The free-wheeling nature of the Heath poems, with their range of obscure local history details (each one twenty years ago would have required an afternoon in a reference library), is very much a product of the tool I was using. The only equivalent experience was when I acquired my very first word-processor, an Amstrad, in the late 1980s. I have always redrafted many times, and not having to use carbon paper, not having to force myself to retype whole pages, was wonderful. But the most radical effect of seeing my words on the screen was to make me experiment for the first time with a very long line. Thus, Lord Sugar was at least partly responsible for inspiring me to write the 32 Huntingdonshire Eclogues and their sequels.

And yet – something that tends to astonish people – all my poems are still first drafted in pencil. There have been entire histories written about this humble tool, and (even leaving aside its etymology) there is something unavoidably Freudian about it. But I am in thrall to the slowing effect of the graphite, the need to regularly sharpen, the fleeting appearance of the marks it leaves, the way it is closer to drawing, hence perhaps to childhood. When I fly to Seattle next month, I shall pack several along with my iPad and will hope to come back with a box of those lovely yellow American HBs. I’ll give you my pencil when you pry it from my cold, dead hand.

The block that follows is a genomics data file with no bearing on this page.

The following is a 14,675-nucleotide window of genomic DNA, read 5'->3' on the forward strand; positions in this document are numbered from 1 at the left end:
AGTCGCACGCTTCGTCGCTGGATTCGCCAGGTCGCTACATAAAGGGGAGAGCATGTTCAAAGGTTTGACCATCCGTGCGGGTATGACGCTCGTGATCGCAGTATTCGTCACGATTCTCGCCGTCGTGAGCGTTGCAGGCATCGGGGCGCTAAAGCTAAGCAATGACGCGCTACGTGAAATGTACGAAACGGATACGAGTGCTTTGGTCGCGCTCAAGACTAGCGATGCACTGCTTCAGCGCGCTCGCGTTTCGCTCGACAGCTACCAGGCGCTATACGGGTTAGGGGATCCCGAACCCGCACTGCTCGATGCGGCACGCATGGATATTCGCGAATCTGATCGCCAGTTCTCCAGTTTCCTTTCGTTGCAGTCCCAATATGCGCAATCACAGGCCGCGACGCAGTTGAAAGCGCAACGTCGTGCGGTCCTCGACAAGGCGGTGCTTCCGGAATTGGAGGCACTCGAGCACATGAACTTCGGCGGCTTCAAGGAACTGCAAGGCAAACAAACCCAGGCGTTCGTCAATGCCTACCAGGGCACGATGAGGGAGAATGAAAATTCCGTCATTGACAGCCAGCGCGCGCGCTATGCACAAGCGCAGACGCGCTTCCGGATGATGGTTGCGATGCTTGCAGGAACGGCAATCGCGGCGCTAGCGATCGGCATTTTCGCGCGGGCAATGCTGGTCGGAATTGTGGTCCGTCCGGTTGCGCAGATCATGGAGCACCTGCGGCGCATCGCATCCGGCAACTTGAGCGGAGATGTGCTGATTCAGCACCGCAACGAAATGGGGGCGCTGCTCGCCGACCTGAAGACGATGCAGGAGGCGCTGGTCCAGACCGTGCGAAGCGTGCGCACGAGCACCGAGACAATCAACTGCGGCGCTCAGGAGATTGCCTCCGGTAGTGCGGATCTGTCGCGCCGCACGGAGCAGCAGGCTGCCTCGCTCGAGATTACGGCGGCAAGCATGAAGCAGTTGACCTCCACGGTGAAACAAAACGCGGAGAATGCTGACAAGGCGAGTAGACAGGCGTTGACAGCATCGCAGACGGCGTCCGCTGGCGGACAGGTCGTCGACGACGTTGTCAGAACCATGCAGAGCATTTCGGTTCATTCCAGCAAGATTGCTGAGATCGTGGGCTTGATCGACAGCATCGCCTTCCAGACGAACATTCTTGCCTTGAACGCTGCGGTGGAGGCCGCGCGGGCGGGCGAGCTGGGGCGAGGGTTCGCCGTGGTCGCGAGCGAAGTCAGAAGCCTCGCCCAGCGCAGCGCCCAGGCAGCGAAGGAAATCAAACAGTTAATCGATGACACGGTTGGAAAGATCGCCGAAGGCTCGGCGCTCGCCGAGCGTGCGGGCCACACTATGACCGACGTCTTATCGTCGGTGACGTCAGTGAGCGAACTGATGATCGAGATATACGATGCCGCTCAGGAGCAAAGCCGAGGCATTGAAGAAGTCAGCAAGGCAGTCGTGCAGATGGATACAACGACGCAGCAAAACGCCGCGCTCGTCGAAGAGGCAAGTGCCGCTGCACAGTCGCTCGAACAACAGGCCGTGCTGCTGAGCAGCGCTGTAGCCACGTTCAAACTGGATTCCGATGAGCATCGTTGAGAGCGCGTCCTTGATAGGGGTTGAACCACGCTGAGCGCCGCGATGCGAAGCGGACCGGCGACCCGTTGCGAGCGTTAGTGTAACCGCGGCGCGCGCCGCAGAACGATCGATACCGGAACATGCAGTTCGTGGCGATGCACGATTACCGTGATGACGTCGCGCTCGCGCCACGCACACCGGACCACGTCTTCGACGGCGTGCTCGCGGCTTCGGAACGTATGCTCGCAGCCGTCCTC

John Greening is a poet, critic and editor. His edition of Edmund Blunden’s Undertones of War appeared from OUP in summer 2015.

You might also like:

Colin Grant What We Leave We Carry. Image credit: Missohio Studios.
RLF News Article

What We Leave We Carry

WritersMosaic, a division of the Royal Literary Fund, is launching a new podcast series, What We Leave We Carry, to…

New RLF Fellows clap at the 2024 Induction event. Photo by Adam Laycock.
RLF News Article

Welcome to our new RLF Fellows

At the end of last month, we welcomed 44 new Fellows to the RLF with our yearly induction event at…

An image of the 'end' button on a keyboard. Photo by csy302, CanvaPro.
Collected Article

The Finishing Line

So – what now? RLF Fellow Mary Colson on what it’s like to actually finish a book.

Royal Literary Fund Substack

View our Substack. All our articles are free to read and are written by either the RLF team or our contributing writers.

Subscribe on Substack